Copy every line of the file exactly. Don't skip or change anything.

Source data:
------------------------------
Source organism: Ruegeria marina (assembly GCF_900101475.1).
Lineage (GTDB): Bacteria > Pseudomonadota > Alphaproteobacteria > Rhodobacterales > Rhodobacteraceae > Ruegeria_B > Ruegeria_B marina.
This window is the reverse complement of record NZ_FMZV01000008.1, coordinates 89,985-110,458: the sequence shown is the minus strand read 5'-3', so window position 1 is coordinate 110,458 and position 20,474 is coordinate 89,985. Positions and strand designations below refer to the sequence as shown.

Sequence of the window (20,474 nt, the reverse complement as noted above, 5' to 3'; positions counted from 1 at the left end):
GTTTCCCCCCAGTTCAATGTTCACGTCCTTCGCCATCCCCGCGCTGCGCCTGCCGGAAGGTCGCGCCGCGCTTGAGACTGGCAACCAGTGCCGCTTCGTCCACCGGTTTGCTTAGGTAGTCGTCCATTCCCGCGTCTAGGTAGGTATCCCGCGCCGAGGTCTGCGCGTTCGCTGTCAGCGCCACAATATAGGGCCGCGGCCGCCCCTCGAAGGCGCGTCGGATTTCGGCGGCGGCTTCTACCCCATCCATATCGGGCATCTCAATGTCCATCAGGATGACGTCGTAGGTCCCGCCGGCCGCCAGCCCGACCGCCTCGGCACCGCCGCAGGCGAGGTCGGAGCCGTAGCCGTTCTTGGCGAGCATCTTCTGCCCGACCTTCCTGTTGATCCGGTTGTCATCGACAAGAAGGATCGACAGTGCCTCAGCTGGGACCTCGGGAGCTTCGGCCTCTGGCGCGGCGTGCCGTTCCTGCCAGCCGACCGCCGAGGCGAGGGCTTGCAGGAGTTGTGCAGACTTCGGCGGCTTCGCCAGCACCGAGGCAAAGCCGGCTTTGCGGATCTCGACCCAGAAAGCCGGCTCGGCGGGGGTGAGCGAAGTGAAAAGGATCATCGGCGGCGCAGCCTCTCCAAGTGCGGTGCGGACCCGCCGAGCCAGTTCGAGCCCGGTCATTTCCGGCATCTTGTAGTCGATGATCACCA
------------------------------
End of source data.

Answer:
Source organism: Ruegeria marina (assembly GCF_900101475.1).
Lineage (GTDB): Bacteria > Pseudomonadota > Alphaproteobacteria > Rhodobacterales > Rhodobacteraceae > Ruegeria_B > Ruegeria_B marina.
This window is the reverse complement of record NZ_FMZV01000008.1, coordinates 89,985-110,458: the sequence shown is the minus strand read 5'-3', so window position 1 is coordinate 110,458 and position 20,474 is coordinate 89,985. Positions and strand designations below refer to the sequence as shown.

Sequence of the window (20,474 nt, the reverse complement as noted above, 5' to 3'; positions counted from 1 at the left end):
GTTTCCCCCCAGTTCAATGTTCACGTCCTTCGCCATCCCCGCGCTGCGCCTGCCGGAAGGTCGCGCCGCGCTTGAGACTGGCAACCAGTGCCGCTTCGTCCACCGGTTTGCTTAGGTAGTCGTCCATTCCCGCGTCTAGGTAGGTATCCCGCGCCGAGGTCTGCGCGTTCGCTGTCAGCGCCACAATATAGGGCCGCGGCCGCCCCTCGAAGGCGCGTCGGATTTCGGCGGCGGCTTCTACCCCATCCATATCGGGCATCTCAATGTCCATCAGGATGACGTCGTAGGTCCCGCCGGCCGCCAGCCCGACCGCCTCGGCACCGCCGCAGGCGAGGTCGGAGCCGTAGCCGTTCTTGGCGAGCATCTTCTGCCCGACCTTCCTGTTGATCCGGTTGTCATCGACAAGAAGGATCGACAGTGCCTCAGCTGGGACCTCGGGAGCTTCGGCCTCTGGCGCGGCGTGCCGTTCCTGCCAGCCGACCGCCGAGGCGAGGGCTTGCAGGAGTTGTGCAGACTTCGGCGGCTTCGCCAGCACCGAGGCAAAGCCGGCTTTGCGGATCTCGACCCAGAAAGCCGGCTCGGCGGGGGTGAGCGAAGTGAAAAGGATCATCGGCGGCGCAGCCTCTCCAAGTGCGGTGCGGACCCGCCGAGCCAGTTCGAGCCCGGTCATTTCCGGCATCTTGTAGTCGATGATCACCA